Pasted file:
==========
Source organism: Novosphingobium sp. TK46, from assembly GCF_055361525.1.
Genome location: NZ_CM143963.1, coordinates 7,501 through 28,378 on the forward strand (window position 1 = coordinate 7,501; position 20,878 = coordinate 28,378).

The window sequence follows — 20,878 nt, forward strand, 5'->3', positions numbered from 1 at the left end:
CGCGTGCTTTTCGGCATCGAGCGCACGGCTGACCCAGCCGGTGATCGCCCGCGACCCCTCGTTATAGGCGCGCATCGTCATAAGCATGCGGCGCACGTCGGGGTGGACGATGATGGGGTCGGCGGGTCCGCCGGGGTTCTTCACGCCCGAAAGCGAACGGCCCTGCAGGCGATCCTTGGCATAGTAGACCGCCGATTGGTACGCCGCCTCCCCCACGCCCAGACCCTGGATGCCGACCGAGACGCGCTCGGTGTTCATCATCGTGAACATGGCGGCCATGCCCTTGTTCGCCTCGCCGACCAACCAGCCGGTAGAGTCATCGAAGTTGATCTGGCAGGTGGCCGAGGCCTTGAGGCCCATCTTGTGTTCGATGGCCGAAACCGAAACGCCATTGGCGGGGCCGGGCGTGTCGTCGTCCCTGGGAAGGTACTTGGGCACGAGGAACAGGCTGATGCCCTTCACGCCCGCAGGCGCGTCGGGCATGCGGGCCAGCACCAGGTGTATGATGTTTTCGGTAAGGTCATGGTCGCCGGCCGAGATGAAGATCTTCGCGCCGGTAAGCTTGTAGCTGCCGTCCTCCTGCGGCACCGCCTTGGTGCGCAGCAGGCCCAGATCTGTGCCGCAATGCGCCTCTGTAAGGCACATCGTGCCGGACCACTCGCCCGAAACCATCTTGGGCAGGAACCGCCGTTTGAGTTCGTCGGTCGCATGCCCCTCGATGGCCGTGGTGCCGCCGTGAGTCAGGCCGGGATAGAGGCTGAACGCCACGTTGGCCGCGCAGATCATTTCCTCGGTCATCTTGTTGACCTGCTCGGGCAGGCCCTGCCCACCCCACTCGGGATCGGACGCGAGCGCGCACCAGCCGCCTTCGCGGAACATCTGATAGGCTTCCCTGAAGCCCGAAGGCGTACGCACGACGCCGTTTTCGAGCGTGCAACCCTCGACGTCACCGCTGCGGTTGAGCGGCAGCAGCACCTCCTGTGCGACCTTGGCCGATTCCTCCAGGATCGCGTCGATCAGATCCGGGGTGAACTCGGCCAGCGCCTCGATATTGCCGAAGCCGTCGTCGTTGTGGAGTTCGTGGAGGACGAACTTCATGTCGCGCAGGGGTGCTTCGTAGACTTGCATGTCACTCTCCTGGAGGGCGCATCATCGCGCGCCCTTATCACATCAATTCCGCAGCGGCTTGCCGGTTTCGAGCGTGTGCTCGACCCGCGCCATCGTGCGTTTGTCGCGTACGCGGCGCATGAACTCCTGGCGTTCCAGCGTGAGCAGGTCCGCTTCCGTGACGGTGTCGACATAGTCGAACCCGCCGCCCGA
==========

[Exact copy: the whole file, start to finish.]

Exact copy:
Source organism: Novosphingobium sp. TK46, from assembly GCF_055361525.1.
Genome location: NZ_CM143963.1, coordinates 7,501 through 28,378 on the forward strand (window position 1 = coordinate 7,501; position 20,878 = coordinate 28,378).

The window sequence follows — 20,878 nt, forward strand, 5'->3', positions numbered from 1 at the left end:
CGCGTGCTTTTCGGCATCGAGCGCACGGCTGACCCAGCCGGTGATCGCCCGCGACCCCTCGTTATAGGCGCGCATCGTCATAAGCATGCGGCGCACGTCGGGGTGGACGATGATGGGGTCGGCGGGTCCGCCGGGGTTCTTCACGCCCGAAAGCGAACGGCCCTGCAGGCGATCCTTGGCATAGTAGACCGCCGATTGGTACGCCGCCTCCCCCACGCCCAGACCCTGGATGCCGACCGAGACGCGCTCGGTGTTCATCATCGTGAACATGGCGGCCATGCCCTTGTTCGCCTCGCCGACCAACCAGCCGGTAGAGTCATCGAAGTTGATCTGGCAGGTGGCCGAGGCCTTGAGGCCCATCTTGTGTTCGATGGCCGAAACCGAAACGCCATTGGCGGGGCCGGGCGTGTCGTCGTCCCTGGGAAGGTACTTGGGCACGAGGAACAGGCTGATGCCCTTCACGCCCGCAGGCGCGTCGGGCATGCGGGCCAGCACCAGGTGTATGATGTTTTCGGTAAGGTCATGGTCGCCGGCCGAGATGAAGATCTTCGCGCCGGTAAGCTTGTAGCTGCCGTCCTCCTGCGGCACCGCCTTGGTGCGCAGCAGGCCCAGATCTGTGCCGCAATGCGCCTCTGTAAGGCACATCGTGCCGGACCACTCGCCCGAAACCATCTTGGGCAGGAACCGCCGTTTGAGTTCGTCGGTCGCATGCCCCTCGATGGCCGTGGTGCCGCCGTGAGTCAGGCCGGGATAGAGGCTGAACGCCACGTTGGCCGCGCAGATCATTTCCTCGGTCATCTTGTTGACCTGCTCGGGCAGGCCCTGCCCACCCCACTCGGGATCGGACGCGAGCGCGCACCAGCCGCCTTCGCGGAACATCTGATAGGCTTCCCTGAAGCCCGAAGGCGTACGCACGACGCCGTTTTCGAGCGTGCAACCCTCGACGTCACCGCTGCGGTTGAGCGGCAGCAGCACCTCCTGTGCGACCTTGGCCGATTCCTCCAGGATCGCGTCGATCAGATCCGGGGTGAACTCGGCCAGCGCCTCGATATTGCCGAAGCCGTCGTCGTTGTGGAGTTCGTGGAGGACGAACTTCATGTCGCGCAGGGGTGCTTCGTAGACTTGCATGTCACTCTCCTGGAGGGCGCATCATCGCGCGCCCTTATCACATCAATTCCGCAGCGGCTTGCCGGTTTCGAGCGTGTGCTCGACCCGCGCCATCGTGCGTTTGTCGCGTACGCGGCGCATGAACTCCTGGCGTTCCAGCGTGAGCAGGTCCGCTTCCGTGACGGTGTCGACATAGTCGAACCCGCCGCCCGA